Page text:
Kanishka introduced a new era of time reckoning, evident from inscriptions, that lasted a century. However, it is not known when the era was founded, which makes the dates of Kanishka’s rule uncertain, and dates suggested for the beginning of his reign range from 78 to 270 c.e. Under Kanishka, the power of the ruler was consolidated and became absolute. He appointed satraps (governors) over various parts of the multiethnic empire and military commanders over army units stationed in the provinces. Under his rule, new cities were founded and older cities enlarged, and irrigation and cultivation of land were greatly increased. It was a time of great prosperity, accompanied by an increase in population.





Most important, however, was the great expansion of trade and commerce, fostered by the discovery of the monsoon winds in the Indian Ocean in the first century c.e., which made sailing between India and Egypt directly across the Indian Ocean both shorter and easier. Excavations at the site of Begram in Afghanistan have uncovered carved ivories from India, glass from Alexandria, Chinese mirrors and lacquer boxes, statuettes in bronze and vessels in porphry, plaques in alabaster from the Roman Empire, and objects from nomadic tribes of Central Asia, all evidence of the far-flung trade connections of the empire.

The title “king-of-kings” is found on the coins of the Great Kushāns, probably borrowed from the Greco-Bactrian kings rather than from the Parthians. From the dynastic sanctuaries at Surkh Kotal and Mat, near Mathurā in India, one can infer that a cult of royal ancestors existed in all parts of the empire, similar to that involving Roman emperors.

After Kanishka’s reign, the empire remained stable for a time, although some outlying possessions may have been lost. It is uncertain who the father of Huvishka I was, for a short period passed between the death of Kanishka and the accession of Huvishka. He continued the policies of his predecessors and supported Buddhism, although his coins show an even greater mixture of gods, including Serapis from the pantheon in Alexandria, Egypt. Under the Kushāns, Indian merchants and craftspeople moved to Central Asia, and Indian languages and religions spread with them.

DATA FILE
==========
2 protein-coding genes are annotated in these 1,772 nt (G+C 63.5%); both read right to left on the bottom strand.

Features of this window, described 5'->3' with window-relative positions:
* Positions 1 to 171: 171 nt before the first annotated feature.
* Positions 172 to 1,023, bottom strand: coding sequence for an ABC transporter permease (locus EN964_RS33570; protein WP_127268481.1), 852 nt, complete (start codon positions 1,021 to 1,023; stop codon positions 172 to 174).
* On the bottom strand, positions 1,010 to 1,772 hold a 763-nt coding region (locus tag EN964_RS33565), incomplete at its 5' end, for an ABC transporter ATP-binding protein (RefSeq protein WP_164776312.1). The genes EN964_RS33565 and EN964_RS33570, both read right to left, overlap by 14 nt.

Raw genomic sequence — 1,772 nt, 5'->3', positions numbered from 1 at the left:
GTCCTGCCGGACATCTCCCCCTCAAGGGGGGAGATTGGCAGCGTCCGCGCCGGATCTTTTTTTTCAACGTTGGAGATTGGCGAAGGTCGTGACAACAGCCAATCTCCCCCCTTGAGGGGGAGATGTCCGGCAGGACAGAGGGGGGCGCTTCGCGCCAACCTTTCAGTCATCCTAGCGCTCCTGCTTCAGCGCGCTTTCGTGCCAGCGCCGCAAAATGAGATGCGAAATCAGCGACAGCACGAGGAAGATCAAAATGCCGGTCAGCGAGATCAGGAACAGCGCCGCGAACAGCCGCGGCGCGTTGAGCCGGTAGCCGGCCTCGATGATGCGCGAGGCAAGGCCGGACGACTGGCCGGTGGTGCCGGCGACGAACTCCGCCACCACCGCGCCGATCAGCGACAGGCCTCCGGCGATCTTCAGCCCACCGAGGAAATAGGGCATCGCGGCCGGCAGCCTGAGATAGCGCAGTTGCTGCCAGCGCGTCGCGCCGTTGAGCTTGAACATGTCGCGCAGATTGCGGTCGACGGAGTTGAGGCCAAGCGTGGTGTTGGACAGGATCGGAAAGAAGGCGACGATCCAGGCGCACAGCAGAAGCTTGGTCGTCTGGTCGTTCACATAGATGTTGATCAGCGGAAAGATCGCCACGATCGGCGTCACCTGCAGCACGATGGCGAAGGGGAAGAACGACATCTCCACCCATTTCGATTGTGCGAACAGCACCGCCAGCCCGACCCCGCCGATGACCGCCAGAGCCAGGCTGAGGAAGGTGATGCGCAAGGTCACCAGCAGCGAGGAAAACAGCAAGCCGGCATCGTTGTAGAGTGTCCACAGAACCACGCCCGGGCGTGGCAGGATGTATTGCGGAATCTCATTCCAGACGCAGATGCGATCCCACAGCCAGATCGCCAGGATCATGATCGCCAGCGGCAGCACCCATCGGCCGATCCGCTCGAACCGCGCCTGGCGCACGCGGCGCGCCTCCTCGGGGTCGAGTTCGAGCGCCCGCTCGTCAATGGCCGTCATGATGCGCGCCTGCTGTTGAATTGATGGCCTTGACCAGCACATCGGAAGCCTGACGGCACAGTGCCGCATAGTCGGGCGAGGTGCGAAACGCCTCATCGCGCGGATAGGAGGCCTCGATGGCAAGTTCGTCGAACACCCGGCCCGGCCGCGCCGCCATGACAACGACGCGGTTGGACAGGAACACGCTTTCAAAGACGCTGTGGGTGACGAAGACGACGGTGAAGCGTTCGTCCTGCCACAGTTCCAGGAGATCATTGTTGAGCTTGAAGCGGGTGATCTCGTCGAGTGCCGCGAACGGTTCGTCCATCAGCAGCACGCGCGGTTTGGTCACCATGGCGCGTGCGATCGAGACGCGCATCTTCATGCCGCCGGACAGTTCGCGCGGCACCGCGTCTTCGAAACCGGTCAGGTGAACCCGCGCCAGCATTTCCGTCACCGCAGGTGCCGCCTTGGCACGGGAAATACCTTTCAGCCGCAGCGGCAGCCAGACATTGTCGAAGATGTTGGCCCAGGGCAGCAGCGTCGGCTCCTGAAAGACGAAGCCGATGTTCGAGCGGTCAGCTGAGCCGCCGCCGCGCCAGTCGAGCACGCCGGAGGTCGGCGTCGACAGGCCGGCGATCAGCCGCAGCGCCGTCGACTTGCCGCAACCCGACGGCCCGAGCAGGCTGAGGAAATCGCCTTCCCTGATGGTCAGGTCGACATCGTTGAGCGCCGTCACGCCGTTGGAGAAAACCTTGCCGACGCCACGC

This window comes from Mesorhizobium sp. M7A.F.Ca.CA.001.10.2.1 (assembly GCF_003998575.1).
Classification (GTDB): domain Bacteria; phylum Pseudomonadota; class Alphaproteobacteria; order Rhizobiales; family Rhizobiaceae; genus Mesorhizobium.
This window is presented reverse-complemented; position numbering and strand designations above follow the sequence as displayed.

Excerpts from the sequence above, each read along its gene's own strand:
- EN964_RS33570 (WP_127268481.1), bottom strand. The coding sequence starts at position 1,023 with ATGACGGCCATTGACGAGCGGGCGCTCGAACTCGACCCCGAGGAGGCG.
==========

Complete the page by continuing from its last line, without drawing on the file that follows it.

The last ruler of the Great Kushāns was Vasudeva I, who ruled the large empire before it began to disintegrate. About 230 c.e., the Sāsānian ruler Ardashīr I conquered Bactria, the homeland of the Kushāns, and reduced the Kushān king, perhaps a Vasudeva II, to his vassal. Shortly afterward, a Sāsānian prince took control of the region, and Kushān rule came to an end. In India, however, Kushān rule continued, and there are inscriptions of several kings, Kanishka II and III and a Vasishka, but their territory was much reduced as local potentates asserted their independence. It is unknown when Kushān rule came to an end in the subcontinent, but no more than a century after Vasudeva I. The prestige of the Great Kushāns remained, however, such that as late as the twelfth century, rulers of Kashmir claimed descent from the Kushān kings.